Where PhDs and companies meet
Menu
Login

Already registered?

New user?

A multitask historian

Fabrice Martin

Yann Harlaut holds a PhD in history from the University of Reims with a concentration in local history. Publishing, teaching, tourism... Yann accumulates activities that offer no permanent status. He's thinking about starting his own company.

1/ A history PhD who is neither a secondary school teacher or university professor is rather rare, isn't it?
I never wanted to become a teacher. I didn't get a research grant to do my thesis. I worked for the town of La Chapelle Saint-Luc in the Champagne region during the whole five years of my doctorate. I spent all my free time doing research on the Reims Cathedral in the inter-war period. I collected an enormous amount of documentation which I analyzed, summarized and problematized to determine how a monument such as the Reims Cathedral fit into the history of the nation. 776 pages later, I defended my thesis, giving particular attention to the public relations side. Before the defense, I compiled a press packet which I sent out to the local media. One local journalist came to interview me and admitted that in his entire 17-year career, he had covered only two thesis defenses from the University of Reims.

What's more, I had invited a long list of organization heads and local officials. Only one finally attended, but that enabled me to make myself known and begin to create a network.

2/ Now that’s is an attitude that contrasts with the stereotype of a bookworm historian!
I always knew that you had to communicate as effectively as possible and that that requires a bit of preparation. And besides, I sought to disseminate my research for my doctorate through publications and participation in conferences without confining myself to the strictly academic field. I didn't want to publish my whole thesis.

If I have a long list of publications, it's because I decided to publish sections of my thesis in different media, including corporate communication in the case of champagne or in a format more directed at the general public in the case of the Reims Cathedral. As a result, I have two publishing contracts for which I am to produce two books in 2007, one on the canton of Verzy to be published in September, and the other on the Smiling Angel to come out before the year-end holidays.

3/ Publishing makes up an essential portion of your professional activity. Is it enough to live on?
Once I got my PhD, I sat for a number of competitive exams, including the one for heritage preservation officer (category A of the territorial civil service) and the one for assistant heritage and library conservation officer (category B of the territorial civil service). I passed the one for an assistantship but you have to realize that for that kind of competitive exam, the time lapse between taking the exam and being offered a position can be very long. The average wait to be hired is one year. Meanwhile, you have to find something to keep busy! In any event, taking administrative exams can be an outlet for PhDs in the human sciences, but the recruitment requirements are getting tougher, so more and more PhDs are settling for category B exams, whereas they are looking for skills that are increasingly technical (i.e. knowledge of highly specific software), and which don't necessarily match the training through research we have received. Maybe it would be a good idea to offer career-oriented modules during the doctorate?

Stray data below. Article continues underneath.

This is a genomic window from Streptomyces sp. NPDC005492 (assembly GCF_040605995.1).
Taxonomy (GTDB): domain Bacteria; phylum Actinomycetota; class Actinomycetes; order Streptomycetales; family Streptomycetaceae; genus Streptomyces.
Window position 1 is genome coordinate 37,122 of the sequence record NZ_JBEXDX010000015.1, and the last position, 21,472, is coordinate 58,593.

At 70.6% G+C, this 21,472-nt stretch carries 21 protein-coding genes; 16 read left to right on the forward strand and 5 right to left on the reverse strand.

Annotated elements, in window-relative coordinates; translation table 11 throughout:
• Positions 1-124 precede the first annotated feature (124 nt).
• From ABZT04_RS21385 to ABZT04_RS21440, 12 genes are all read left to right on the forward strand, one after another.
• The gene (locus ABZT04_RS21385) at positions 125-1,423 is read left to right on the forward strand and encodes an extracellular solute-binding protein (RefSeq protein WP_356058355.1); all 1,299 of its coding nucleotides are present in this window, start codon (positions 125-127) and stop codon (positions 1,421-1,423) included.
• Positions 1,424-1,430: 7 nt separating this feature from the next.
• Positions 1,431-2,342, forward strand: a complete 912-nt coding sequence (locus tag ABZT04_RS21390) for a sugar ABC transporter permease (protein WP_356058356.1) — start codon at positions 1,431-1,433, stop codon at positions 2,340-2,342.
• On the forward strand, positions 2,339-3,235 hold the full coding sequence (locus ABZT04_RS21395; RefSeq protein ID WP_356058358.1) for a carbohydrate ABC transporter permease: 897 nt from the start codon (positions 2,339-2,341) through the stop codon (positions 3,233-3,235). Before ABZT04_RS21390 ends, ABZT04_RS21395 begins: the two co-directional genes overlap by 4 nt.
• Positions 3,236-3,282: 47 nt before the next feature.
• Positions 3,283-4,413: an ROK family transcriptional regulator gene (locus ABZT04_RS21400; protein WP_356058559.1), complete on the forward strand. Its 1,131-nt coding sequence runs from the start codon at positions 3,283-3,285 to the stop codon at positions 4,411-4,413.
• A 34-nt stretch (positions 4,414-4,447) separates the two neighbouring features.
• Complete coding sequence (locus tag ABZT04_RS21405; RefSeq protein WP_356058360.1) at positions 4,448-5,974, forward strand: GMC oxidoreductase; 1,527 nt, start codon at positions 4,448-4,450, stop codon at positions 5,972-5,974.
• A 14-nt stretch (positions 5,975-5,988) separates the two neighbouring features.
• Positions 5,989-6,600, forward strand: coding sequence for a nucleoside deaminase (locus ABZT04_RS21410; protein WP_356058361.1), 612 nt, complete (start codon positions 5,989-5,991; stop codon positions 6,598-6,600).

4/ Have you been able to market your doctorate?
As I explained, I sent parts of my thesis to publishers along with suggested projects. To my surprise, I was usually taken seriously. The title of Doctor in History was an added credential. An example. I was recently hired by the Henri Abelé champagne house to conduct historical research and draft a piece for their 250th anniversary. I contacted them when I was working on my Master’s to request use of their archives, but they refused to see me.

Alongside these publishing activities, I do substitute teaching in French, history and art history. This year I substituted in history for the Reims Board of Education. In the teaching field as well, I try to invent educational aids. In all areas I try to create a demand.

5/ All this is very interesting, but it's very unstable...
I don't regret my itinerary and if I had it to do all over again, I would delve into the delights of doctoral research again. On the other hand, I would plan for life after the thesis better and I would have better tailored my subject to the potential for dissemination.

In any case, I can't complain about my current work life. I organize my time the way I want to, and I'm very free. The flip side of the coin is that there's a certain financial instability, but I'm optimistic because there are lots of projects in the works.

6/ So why don't you go into business for yourself?
I was waiting to land my irst contract and now with the champagne makers, I have. Now I just have to take the plunge, and choose the right people to help me with the administrative aspects.

Interview conducted by Evelyne Jardin on January 12 and August 23, 2007.
More information?

Get ABG’s monthly newsletters including news, job offers, grants & fellowships and a selection of relevant events…

They trusted us